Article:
We were working our way south through the Bay of Biscay earlier this week. The day had started well with crowds of Common Dolphins racing to join us. As the ocean unleashed her swell so the cetaceans became increasing difficult to find. Some distant Fin Whale Blows and a passing pod of Long finned Pilot Whales were punctuated with more rorqual blows. Sea birds fared better with Manx, Balearic, Cory’s and Great Shearwaters punctuated with Great Skua sightings, but even they deserted us at the height of the storm.

On the return leg the sea was somewhat calmer. More Common Dolphins, a host of Sunfish and more shearwaters but not the hoped for beaked whales.

Maybe next year…

2015 09 17 Common Dolphin Bay of Biscay_Z5A8367

2015 09 16 Bay of Biscay_Z5A8189

17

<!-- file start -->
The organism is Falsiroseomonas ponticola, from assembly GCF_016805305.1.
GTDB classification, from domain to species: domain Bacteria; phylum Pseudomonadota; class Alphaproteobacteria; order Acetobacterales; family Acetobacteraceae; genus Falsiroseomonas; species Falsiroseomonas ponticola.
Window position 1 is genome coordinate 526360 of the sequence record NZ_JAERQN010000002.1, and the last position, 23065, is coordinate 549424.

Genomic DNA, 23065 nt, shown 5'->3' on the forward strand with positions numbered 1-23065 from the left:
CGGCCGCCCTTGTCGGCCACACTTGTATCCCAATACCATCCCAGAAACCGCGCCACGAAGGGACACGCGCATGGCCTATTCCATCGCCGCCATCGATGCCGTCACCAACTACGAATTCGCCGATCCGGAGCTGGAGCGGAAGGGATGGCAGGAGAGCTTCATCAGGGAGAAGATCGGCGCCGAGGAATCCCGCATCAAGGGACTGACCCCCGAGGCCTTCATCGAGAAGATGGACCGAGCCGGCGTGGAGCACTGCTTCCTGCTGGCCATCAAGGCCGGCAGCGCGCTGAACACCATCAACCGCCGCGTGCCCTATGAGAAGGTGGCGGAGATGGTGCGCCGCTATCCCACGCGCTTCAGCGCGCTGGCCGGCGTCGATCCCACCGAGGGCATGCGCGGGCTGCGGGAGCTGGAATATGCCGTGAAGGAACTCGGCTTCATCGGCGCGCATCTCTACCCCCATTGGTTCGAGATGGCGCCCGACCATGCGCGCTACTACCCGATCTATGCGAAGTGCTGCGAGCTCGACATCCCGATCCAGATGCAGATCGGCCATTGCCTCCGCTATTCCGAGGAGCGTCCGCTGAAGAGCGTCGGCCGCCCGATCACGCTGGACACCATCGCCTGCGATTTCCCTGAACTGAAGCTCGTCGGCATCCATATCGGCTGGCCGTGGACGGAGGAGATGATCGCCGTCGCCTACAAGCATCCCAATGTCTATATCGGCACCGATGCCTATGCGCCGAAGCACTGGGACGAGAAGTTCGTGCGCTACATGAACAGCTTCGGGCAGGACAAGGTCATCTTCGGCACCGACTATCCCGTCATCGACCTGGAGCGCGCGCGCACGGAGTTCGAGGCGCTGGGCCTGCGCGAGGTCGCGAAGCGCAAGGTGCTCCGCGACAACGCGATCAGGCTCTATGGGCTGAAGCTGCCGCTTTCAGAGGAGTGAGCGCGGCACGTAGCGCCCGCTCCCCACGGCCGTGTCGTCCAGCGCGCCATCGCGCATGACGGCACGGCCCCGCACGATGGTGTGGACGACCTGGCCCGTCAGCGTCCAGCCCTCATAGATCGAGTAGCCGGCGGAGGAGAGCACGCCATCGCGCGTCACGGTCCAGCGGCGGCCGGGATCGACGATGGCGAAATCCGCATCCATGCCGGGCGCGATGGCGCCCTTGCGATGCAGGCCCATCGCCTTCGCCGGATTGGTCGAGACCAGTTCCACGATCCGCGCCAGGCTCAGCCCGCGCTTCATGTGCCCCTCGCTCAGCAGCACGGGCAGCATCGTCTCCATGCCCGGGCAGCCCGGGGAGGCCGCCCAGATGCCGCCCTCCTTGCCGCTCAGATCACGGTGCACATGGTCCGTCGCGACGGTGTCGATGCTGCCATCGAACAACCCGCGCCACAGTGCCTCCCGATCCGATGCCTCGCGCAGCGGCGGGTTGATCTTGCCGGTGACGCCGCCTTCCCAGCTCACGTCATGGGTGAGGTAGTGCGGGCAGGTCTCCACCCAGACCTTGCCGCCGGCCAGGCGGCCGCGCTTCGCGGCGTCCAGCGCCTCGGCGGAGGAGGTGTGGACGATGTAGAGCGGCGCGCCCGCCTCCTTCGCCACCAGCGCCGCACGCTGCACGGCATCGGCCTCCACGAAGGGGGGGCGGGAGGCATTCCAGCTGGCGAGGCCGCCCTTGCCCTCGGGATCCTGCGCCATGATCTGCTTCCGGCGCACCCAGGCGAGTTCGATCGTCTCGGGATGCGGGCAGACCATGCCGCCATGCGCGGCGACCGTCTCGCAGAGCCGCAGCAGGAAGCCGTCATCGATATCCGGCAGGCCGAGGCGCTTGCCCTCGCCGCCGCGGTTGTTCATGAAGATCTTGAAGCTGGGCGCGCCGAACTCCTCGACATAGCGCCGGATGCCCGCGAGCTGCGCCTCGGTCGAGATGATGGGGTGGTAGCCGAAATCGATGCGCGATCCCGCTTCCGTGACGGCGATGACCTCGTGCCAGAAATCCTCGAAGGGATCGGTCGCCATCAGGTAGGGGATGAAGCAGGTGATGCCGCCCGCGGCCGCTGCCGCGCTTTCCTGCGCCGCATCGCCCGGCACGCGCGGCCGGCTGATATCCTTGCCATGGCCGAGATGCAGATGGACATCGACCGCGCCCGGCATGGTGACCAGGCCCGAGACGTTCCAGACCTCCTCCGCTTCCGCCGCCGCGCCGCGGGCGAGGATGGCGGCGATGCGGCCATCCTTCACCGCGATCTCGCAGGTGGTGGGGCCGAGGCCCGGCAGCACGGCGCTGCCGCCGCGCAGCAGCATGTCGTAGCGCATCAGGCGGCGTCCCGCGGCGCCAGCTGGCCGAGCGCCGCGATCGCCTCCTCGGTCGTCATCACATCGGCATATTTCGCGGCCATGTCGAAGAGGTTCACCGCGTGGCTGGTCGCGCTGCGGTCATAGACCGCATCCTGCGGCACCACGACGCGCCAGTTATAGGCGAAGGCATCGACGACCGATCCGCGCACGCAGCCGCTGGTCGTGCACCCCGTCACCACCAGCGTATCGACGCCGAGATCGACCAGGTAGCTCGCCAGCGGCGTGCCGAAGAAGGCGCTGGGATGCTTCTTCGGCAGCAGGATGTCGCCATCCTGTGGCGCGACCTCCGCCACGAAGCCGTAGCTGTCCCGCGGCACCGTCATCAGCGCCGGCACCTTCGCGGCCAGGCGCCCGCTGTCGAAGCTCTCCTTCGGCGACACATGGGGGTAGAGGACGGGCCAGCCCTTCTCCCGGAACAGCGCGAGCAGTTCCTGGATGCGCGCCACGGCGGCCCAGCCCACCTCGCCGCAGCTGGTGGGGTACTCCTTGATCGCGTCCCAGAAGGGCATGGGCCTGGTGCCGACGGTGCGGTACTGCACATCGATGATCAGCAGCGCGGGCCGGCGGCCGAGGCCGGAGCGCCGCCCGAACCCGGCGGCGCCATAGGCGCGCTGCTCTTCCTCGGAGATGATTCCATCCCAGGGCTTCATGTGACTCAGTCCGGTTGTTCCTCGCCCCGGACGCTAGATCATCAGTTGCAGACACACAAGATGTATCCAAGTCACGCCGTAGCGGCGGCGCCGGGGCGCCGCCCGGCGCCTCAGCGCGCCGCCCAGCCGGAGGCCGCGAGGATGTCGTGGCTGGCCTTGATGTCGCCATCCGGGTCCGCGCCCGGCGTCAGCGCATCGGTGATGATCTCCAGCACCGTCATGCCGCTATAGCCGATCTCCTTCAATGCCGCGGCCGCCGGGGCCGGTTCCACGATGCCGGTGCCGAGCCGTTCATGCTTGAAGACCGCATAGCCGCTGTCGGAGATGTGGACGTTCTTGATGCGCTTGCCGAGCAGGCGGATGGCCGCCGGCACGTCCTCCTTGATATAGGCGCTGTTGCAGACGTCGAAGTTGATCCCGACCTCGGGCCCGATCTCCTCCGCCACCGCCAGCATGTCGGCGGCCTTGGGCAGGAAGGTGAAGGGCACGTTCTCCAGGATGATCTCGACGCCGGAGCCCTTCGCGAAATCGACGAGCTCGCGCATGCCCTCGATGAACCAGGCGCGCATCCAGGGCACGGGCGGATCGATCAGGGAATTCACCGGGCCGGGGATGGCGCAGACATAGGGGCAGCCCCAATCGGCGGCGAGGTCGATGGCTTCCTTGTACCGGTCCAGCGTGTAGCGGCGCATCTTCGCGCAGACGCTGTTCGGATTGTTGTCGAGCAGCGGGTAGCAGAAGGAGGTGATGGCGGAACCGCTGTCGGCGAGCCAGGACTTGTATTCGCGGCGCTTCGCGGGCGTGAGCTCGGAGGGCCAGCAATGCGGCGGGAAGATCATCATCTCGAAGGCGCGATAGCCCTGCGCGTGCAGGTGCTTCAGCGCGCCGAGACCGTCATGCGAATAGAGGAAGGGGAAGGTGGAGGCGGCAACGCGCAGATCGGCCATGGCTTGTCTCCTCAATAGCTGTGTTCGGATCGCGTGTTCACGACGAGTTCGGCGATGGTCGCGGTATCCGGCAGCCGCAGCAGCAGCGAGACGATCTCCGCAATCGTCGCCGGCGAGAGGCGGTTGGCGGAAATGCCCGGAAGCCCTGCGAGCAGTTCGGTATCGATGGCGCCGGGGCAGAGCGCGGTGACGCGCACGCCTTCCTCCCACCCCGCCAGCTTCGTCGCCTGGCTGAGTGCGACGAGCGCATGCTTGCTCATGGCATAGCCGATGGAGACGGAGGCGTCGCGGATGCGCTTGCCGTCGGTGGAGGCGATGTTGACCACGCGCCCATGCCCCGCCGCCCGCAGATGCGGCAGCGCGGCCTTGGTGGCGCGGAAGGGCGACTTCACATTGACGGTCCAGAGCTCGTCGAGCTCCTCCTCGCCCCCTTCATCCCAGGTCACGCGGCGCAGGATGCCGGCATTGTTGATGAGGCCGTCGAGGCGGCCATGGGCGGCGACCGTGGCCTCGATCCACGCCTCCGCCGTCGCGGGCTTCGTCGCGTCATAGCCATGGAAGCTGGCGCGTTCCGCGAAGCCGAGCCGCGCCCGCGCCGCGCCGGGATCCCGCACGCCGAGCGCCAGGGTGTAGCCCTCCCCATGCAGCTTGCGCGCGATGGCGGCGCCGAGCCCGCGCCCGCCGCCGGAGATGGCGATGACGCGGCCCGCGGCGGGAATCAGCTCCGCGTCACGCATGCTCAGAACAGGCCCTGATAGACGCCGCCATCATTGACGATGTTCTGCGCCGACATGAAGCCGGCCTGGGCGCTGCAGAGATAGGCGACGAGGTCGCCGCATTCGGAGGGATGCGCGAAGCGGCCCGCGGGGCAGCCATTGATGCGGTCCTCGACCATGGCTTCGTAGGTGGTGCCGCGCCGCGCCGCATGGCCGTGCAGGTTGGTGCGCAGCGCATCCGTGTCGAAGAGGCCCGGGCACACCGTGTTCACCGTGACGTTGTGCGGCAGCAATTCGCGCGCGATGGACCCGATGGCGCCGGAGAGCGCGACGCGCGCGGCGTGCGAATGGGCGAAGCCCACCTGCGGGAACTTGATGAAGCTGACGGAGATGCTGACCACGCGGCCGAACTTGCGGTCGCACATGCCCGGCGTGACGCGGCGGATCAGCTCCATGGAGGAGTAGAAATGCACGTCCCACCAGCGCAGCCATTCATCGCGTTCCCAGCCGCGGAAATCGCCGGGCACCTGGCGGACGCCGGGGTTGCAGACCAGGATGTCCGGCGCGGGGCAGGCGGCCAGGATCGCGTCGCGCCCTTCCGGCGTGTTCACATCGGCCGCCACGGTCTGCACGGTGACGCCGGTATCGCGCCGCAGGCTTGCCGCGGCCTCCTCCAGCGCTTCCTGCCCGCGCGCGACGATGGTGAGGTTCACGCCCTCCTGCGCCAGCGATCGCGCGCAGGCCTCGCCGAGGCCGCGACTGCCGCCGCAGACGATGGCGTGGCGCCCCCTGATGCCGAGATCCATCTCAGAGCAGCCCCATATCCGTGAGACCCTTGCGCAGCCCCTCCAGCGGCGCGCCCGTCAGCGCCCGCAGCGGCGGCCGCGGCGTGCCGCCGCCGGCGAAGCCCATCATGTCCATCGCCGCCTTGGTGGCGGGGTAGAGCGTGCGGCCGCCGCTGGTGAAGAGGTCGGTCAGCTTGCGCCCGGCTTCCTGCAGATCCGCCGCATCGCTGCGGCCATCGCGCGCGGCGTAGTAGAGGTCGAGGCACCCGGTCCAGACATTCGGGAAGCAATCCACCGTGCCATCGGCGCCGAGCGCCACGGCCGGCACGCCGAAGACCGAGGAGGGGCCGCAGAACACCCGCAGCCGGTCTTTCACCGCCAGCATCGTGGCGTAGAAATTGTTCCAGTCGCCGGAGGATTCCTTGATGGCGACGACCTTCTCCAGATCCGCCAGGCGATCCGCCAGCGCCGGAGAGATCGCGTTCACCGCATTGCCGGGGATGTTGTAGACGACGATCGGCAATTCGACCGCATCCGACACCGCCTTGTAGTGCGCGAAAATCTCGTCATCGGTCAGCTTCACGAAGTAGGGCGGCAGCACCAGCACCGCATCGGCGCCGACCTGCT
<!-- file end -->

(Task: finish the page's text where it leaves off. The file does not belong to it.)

Sep
15

Migrants?

Not a true migrant but plenty around at the moment. Migrant Hawkers were misnamed.

Migrant Hawker

16
Sep
15

Shrike one!

Sat inside a hedgerow the Red Backed Shrike at Salthouse last week was showing quite well. I wonder where it originated.

Red backed Shrike

14
Sep
15

Just Bee’n?

There’s a thin ribbon of land twix saltmash and seawall along the Norfolk coast. This narrow habitats is the place to find a very rare bee. We saw them on a tour last week. Sea Aster Bees are active right now.

Sea Aster Mining Bee

12
Sep
15

Talk it up!

After one Beluga in Northern Ireland we get a pair off Northumberland in August. Last seen swimming south. TOWARDS US … in Norfolk!

I’ve been doing quite a bit of sea watching of late. It’s easy to let one’s mind drift off sometimes with outlandish thoughts. Very therapeutic this staring at the sea. The thought of seeing a pair of Belugas drift passed like the two I photographed a couple of years ago in the St Lawrence; well, to assign a rating it would definitely fall in the ‘orgasmic’ bracket.

I’m not asking for much am I? Just a little extension of travel, a small deviation of direction and we could get those two in Norfolk. Talk it up. TALK IT UP!

Belugas